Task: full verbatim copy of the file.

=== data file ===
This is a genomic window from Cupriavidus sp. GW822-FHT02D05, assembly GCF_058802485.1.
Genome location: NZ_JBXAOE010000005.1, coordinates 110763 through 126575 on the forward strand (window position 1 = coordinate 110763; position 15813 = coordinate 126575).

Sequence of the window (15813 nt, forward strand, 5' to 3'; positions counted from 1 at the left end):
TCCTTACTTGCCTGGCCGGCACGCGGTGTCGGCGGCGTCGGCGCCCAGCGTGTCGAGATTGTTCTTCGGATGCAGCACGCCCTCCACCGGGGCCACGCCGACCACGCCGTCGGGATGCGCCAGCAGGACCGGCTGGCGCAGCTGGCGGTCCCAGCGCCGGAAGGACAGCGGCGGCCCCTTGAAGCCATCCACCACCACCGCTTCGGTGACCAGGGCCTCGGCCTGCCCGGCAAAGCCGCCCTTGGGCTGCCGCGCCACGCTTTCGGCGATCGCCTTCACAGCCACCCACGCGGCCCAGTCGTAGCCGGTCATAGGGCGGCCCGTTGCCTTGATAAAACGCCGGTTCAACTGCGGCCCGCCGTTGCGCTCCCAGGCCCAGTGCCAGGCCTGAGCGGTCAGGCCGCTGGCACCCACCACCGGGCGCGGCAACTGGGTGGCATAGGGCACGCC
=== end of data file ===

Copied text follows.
This is a genomic window from Cupriavidus sp. GW822-FHT02D05, assembly GCF_058802485.1.
Genome location: NZ_JBXAOE010000005.1, coordinates 110763 through 126575 on the forward strand (window position 1 = coordinate 110763; position 15813 = coordinate 126575).

Sequence of the window (15813 nt, forward strand, 5' to 3'; positions counted from 1 at the left end):
TCCTTACTTGCCTGGCCGGCACGCGGTGTCGGCGGCGTCGGCGCCCAGCGTGTCGAGATTGTTCTTCGGATGCAGCACGCCCTCCACCGGGGCCACGCCGACCACGCCGTCGGGATGCGCCAGCAGGACCGGCTGGCGCAGCTGGCGGTCCCAGCGCCGGAAGGACAGCGGCGGCCCCTTGAAGCCATCCACCACCACCGCTTCGGTGACCAGGGCCTCGGCCTGCCCGGCAAAGCCGCCCTTGGGCTGCCGCGCCACGCTTTCGGCGATCGCCTTCACAGCCACCCACGCGGCCCAGTCGTAGCCGGTCATAGGGCGGCCCGTTGCCTTGATAAAACGCCGGTTCAACTGCGGCCCGCCGTTGCGCTCCCAGGCCCAGTGCCAGGCCTGAGCGGTCAGGCCGCTGGCACCCACCACCGGGCGCGGCAACTGGGTGGCATAGGGCACGCC